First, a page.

NEW YORK (CBSNewYork) — Officials had a stunning and unusual reaction in the wake of a deadly police shooting.
It started Tuesday night, with a call about an emotionally disturbed woman, and ended with her death.READ MORE: Suffolk Police: Franklyn Charles, 18, Charged In Crash That Killed Jennifer Figueroa, 30, In Wyandanch
Both the mayor and the police chief said Deborah Danner, 66, should be alive right now.
As CBS2 Political Reporter Marcia Kramer explained, in most cases involving questionable actions by cops city officials say they want to reserve judgement until an investigation is complete.
In this case heartsick officials said they just don’t understand how a cop who received special training and who had a number of other options used his gun to stop an emotionally disturbed woman.
“The shooting of Deborah Danner is tragic and it is unacceptable. It should never have happened. The NYPD’s job is to protect life,” Mayor Bill de Blasio said.
“What is clear in this one instance, we failed,” NYPD Commissioner James O’Neill said.
Mayor de Blasio and Commissioner O’Neill held separate press conferences to raise questions and condem the actions of Sergeant Hugh Barry in his deadly confrontation with an emotionally disturbed Bronx woman — a schizophrenic — whose erratic behavior brought police to her apartment on several occasions.
Barry, a specially trained 8-year veteran had, they said, ample options and procedures at his disposal — short of firing at the woman who was swinging a baseball bat.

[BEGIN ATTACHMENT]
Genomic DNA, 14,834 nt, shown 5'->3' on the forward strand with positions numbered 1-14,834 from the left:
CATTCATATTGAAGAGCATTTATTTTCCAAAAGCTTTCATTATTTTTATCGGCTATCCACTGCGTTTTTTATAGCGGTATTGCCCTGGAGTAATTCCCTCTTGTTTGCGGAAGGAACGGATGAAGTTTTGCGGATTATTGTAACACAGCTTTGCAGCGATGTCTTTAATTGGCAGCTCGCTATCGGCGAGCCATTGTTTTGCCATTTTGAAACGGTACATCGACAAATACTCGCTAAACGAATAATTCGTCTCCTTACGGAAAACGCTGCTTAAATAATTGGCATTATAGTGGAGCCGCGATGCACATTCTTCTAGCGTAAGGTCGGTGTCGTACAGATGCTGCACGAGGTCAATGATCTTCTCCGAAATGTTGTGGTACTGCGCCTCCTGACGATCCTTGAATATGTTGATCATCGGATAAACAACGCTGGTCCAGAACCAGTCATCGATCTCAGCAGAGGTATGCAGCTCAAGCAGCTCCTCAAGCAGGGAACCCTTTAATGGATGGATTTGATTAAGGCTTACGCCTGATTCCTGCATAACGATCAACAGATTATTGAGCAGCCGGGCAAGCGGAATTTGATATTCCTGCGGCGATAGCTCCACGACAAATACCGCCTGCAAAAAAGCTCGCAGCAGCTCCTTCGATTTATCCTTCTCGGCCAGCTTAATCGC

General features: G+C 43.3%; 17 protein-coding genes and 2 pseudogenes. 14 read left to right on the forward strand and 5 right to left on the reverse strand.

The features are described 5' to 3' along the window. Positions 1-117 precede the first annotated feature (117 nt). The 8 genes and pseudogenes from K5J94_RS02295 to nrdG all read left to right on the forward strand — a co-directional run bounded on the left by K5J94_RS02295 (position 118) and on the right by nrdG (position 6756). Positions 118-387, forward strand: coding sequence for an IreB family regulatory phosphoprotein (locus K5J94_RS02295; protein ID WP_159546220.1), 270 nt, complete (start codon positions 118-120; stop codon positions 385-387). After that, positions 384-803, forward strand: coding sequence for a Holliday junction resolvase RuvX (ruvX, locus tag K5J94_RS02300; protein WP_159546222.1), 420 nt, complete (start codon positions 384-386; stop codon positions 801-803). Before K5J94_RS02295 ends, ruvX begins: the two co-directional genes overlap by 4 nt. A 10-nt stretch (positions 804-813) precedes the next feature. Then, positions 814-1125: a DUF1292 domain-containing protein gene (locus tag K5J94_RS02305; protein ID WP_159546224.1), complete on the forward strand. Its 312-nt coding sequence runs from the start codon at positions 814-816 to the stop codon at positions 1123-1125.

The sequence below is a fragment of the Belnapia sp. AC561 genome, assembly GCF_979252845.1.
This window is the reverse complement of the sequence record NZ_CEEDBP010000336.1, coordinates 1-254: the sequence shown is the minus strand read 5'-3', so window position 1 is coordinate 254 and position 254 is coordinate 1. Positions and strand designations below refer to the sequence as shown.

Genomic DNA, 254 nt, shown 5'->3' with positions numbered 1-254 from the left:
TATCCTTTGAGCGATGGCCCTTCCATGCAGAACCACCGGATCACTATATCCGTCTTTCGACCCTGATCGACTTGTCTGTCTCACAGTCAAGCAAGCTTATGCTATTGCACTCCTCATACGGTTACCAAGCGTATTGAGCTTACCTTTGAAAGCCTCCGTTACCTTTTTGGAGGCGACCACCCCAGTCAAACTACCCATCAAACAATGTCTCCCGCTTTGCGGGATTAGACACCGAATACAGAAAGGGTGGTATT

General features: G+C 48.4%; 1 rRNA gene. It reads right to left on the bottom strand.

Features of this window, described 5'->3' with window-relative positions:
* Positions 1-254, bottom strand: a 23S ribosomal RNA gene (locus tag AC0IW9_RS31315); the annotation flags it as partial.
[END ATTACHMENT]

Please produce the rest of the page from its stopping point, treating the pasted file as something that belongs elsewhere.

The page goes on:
He could have fired a taser to stop her.
“It looks like some of those procedures weren’t followed. Why he didn’t use the taser will be part of the investigation,” O’Neill said.
O’Neill said the officer received special training in either 2014 or 2015 in how to de-escalate these situations. The training also calls for a specially trained emergency service unite to be called. It was on the way, he could also have called for a hostage negotiating unit.READ MORE: Alec Baldwin Was Told Gun Was "Cold" Before Fatal Movie Set Shooting, Court Records Show
“Our officers are only supposed to use dire force only when faced with dire situations, and it’s very hard to see if that standard was met here,” de Blasio said.
Officials said there have been over 128,000 situations where emotionally disturbed people have been dealt with this year — all successfully.
“We will fully investigate this situation and cooperate fully with any prosecutorial agency,” the mayor said.
Police union officials were furious about the rush to judgement.
“Being forced to shoot a civilian under any circumstances is traumatic for police officers,” Sergeants Union, President, Ed Mullins said, “But to be immediately vilified based on innuendo and the social and political climate only compounds the tragedy.”
But did the mayor’s comments deny Barry his due process and a fair investigation of his actions?
“We did fail and we need to say it out loud, and the people deserve to hear it and there will be due process and there’s not contradiction. We owe it to the people of the city when we know something went wrong to say what went wrong and be transparent about it,” de Blasio said.
O’Neill said if the investigation points out needed changes they will be made.
He also issued a warning to his cops, saying procedures are put in place for a reason and “need to be followed.”
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